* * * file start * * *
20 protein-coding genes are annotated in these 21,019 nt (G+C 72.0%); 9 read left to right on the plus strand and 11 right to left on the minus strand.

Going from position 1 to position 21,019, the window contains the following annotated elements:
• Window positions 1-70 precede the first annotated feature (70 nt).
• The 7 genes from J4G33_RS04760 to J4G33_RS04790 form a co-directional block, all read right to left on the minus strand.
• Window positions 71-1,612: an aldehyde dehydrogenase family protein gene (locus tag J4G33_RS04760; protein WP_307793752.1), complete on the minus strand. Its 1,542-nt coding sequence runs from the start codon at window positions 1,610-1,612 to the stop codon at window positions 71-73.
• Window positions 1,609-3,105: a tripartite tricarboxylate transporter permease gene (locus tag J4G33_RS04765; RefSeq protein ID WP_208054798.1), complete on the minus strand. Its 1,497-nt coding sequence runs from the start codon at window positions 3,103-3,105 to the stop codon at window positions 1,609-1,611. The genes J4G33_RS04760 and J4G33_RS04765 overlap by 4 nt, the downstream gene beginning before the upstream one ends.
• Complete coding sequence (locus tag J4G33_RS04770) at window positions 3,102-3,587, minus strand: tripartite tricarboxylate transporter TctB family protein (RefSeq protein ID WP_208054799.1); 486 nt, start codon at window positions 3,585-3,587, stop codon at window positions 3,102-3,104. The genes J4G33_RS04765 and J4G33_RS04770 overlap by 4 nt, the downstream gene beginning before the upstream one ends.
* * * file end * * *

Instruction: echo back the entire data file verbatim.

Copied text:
20 protein-coding genes are annotated in these 21,019 nt (G+C 72.0%); 9 read left to right on the plus strand and 11 right to left on the minus strand.

Going from position 1 to position 21,019, the window contains the following annotated elements:
• Window positions 1-70 precede the first annotated feature (70 nt).
• The 7 genes from J4G33_RS04760 to J4G33_RS04790 form a co-directional block, all read right to left on the minus strand.
• Window positions 71-1,612: an aldehyde dehydrogenase family protein gene (locus tag J4G33_RS04760; protein WP_307793752.1), complete on the minus strand. Its 1,542-nt coding sequence runs from the start codon at window positions 1,610-1,612 to the stop codon at window positions 71-73.
• Window positions 1,609-3,105: a tripartite tricarboxylate transporter permease gene (locus tag J4G33_RS04765; RefSeq protein ID WP_208054798.1), complete on the minus strand. Its 1,497-nt coding sequence runs from the start codon at window positions 3,103-3,105 to the stop codon at window positions 1,609-1,611. The genes J4G33_RS04760 and J4G33_RS04765 overlap by 4 nt, the downstream gene beginning before the upstream one ends.
• Complete coding sequence (locus tag J4G33_RS04770) at window positions 3,102-3,587, minus strand: tripartite tricarboxylate transporter TctB family protein (RefSeq protein ID WP_208054799.1); 486 nt, start codon at window positions 3,585-3,587, stop codon at window positions 3,102-3,104. The genes J4G33_RS04765 and J4G33_RS04770 overlap by 4 nt, the downstream gene beginning before the upstream one ends.